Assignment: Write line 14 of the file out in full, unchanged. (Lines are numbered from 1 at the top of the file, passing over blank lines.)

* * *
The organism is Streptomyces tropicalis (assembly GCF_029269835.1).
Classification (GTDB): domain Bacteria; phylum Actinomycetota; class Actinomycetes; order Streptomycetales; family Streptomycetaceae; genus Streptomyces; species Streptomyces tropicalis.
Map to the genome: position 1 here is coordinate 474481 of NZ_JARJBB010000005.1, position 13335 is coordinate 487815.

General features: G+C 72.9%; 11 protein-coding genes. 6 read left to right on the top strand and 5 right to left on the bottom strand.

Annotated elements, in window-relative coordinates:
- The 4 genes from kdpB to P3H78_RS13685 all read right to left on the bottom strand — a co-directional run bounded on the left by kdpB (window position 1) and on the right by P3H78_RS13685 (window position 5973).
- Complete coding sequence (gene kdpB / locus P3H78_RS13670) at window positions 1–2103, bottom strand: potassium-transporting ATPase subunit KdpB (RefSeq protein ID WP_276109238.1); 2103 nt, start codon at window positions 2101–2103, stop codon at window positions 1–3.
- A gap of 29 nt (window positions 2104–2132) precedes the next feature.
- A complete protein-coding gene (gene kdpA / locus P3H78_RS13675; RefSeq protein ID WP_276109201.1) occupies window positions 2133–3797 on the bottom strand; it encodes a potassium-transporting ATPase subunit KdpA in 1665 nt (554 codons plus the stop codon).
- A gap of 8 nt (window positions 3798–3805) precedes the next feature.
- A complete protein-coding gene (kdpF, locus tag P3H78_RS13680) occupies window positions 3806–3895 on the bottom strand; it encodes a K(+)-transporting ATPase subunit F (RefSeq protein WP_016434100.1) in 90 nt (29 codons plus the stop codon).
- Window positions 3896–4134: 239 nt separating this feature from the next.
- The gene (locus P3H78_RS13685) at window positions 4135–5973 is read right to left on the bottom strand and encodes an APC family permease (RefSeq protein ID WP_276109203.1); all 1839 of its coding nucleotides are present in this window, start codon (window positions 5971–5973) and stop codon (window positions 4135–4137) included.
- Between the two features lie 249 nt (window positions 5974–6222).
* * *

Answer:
- Between the two features lie 249 nt (window positions 5974–6222).